Greener than Thou: MSC, developing countries and the

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When the market helps:
Standards, ecolabels and resource
management systems in East Africa
Stefano Ponte (DIIS),
Reuben Kadigi (SUA)
and Winnie Mitullah (Univ. of Nairobi)
SAFE Final Conference,
Zanzibar 31 May-1 June 2010
Objective of the paper
 Examine the role that standards and
management practices play in maintaining a
rewarding and sustainable export fish
industry in East Africa
 Two steps:
 Maintaining access to EU markets by complying
with food safety standards
 Application of regulations, stndards, ecolabels and
fishery management systems to ensure the
sustainability of the resource
Complying with food safety
standards 1
 EU food safety regulation on imports of fish
 Application of EU rules in fish exporting
countries
 Bans of late 1990s
 Upgrading of factories, new SOPs, clearer CA
roles
 EU inspections in 2000 – green light
Complying with food safety
standards 2
 EU follow up inspection in 2006
 Fine-tuning of regulations and SOPs
 Lack of upstream controls (on the lake)
 Landings for export only in approved sites
(Tanzania)
Sustainability and fishery
management systems 1
 Traditional ’rule and punish systems’
 Fish/net size regulation for Nile perch:
 6 in. net min size; 20 in. fish min size
 juvenile fish
 illegal to trade it even in local market
 In practice: difficult to monitor/control
 Top-down punitive measures do not work in the long
term
Sustainability and fishery
management systems 2
 Changes in demand – ’the market helps’
 Self-regulation (NEW!)




Fish processors (started in Ug, extended to Tz and K)
Do not buy NP under regulatory size
Own inspection unit (self-financed)
CAs impose sanctions (closure of plants)




Motivations: Market vs. Sustainability
Does it work beyond the landing site?
Motivations, incentives, ’blame’
Alternative markets for juvenile fish (DRC, Sudan)
Sustainability and fishery
management systems 3
 Community involvement in fishery management
 Beach Management Units (BMUs)





More awareness on sustainability issues
Lack of resources and incentives
Difficult to confiscate gear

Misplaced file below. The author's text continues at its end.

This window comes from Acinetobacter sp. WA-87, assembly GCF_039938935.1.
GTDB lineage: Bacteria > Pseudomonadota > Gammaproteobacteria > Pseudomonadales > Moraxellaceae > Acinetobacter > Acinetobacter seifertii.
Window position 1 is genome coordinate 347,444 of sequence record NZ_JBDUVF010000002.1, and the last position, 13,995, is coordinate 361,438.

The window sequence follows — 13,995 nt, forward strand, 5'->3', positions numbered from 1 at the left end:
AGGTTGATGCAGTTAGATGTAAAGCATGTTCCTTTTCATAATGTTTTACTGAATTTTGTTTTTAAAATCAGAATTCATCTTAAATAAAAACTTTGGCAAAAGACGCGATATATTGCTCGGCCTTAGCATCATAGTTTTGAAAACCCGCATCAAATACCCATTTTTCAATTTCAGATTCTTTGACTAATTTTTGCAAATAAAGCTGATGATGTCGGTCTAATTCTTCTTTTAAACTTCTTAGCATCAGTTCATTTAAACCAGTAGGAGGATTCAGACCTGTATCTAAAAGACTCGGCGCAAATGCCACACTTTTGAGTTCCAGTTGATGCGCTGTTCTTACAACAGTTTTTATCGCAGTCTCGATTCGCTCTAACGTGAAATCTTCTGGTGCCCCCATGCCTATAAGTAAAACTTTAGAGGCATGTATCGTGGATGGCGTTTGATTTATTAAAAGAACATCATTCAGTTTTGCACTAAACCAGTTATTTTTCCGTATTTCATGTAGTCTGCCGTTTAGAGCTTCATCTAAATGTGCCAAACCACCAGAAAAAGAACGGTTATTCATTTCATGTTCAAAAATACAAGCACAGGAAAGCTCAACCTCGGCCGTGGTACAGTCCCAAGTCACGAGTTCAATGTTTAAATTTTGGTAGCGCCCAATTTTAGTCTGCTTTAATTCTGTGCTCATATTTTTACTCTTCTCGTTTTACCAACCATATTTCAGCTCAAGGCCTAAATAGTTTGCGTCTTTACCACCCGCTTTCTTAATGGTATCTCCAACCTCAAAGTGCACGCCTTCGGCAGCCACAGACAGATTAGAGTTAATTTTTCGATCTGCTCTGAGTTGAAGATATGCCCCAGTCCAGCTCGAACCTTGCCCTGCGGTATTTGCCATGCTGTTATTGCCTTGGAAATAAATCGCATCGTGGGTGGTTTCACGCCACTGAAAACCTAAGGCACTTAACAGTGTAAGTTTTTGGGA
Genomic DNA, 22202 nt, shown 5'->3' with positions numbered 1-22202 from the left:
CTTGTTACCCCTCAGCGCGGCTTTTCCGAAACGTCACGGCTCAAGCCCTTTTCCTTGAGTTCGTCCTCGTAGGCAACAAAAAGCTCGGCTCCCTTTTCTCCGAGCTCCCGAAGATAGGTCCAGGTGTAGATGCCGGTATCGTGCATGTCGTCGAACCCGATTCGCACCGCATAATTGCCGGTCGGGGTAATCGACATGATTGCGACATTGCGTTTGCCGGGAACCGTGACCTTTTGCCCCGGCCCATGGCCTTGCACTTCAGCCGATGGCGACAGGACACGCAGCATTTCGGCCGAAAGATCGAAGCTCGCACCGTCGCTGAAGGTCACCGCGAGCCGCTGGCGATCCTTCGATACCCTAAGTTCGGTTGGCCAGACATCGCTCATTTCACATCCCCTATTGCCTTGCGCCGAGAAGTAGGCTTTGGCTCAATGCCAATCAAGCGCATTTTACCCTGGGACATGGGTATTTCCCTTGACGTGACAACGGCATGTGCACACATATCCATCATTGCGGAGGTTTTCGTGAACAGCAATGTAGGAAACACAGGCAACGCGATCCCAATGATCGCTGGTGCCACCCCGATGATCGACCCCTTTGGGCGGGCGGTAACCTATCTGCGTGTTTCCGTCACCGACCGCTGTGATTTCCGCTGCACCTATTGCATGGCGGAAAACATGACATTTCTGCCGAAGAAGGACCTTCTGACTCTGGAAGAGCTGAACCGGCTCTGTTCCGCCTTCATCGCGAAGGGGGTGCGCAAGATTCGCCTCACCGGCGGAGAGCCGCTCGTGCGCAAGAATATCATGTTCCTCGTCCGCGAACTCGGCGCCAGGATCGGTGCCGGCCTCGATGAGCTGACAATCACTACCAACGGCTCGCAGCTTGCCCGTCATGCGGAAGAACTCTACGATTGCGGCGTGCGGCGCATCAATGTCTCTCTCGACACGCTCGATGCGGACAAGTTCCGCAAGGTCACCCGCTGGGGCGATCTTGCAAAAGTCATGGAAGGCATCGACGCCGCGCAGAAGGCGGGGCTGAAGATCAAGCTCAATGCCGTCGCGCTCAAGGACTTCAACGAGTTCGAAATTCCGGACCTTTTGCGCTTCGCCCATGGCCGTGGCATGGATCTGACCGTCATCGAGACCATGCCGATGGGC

Need to address constraints under which fishers operate
Net swaps, not military operations
Ecolabelling
 Market-based initiatives that seek to address
the challenges of fish stock management
 Ecolabels
 Pocket guides & advisory lists
 Procurement guidelines
 Role of NGOs in promoting these
Marine Stewardship Council (MSC)
 Main features of MSC
 Chain of custody
 Logo
 Certification against 3 principles
 Status of stock
 Impact of fishery on the ecosystem
 Performance of the fishery management
system
 Assessment and re-assessment process
MSC and developing countries
 Only few developing country fisheries
(DCFs)
 Lack of initial involvement with DCFs
 As of 2006, 3 DCFs certified, all in upper-middle
income countries (incl SA hake) + 2 under
assessment
 2010: still only 3 (of which one in a low-income
country) certified and 5 under assessment
Ecolabelling initiatives on Lake Victoria 1
 Pre-assessment for MSC
 To counteract negative images of the
industry (e.g. Darwin’s nightmare)
 To encourage more active government
engagement in sustainability
 To stimulate value addition
 Unlikely to lead to full assessment
 Naturland certification (Tanzania)
 Kyoga Wild (Uganda)
Ecolabelling initiatives on Lake Victoria 2
 Issues
 Collective vs individual initiatives
 Environmental and certification outcomes
vs. Stimulating focus on sustainable
management
 Ecolabelling as ’market risk-management’
Conclusions
 Food safety problems for the most part
fixed
 Sustainable fishery management
 Keep supporting the self-monitoring
system
 Clarifying and revising the role of BMUs +
appropriate financing
 Net swaps
 Limited role for ecolabelling
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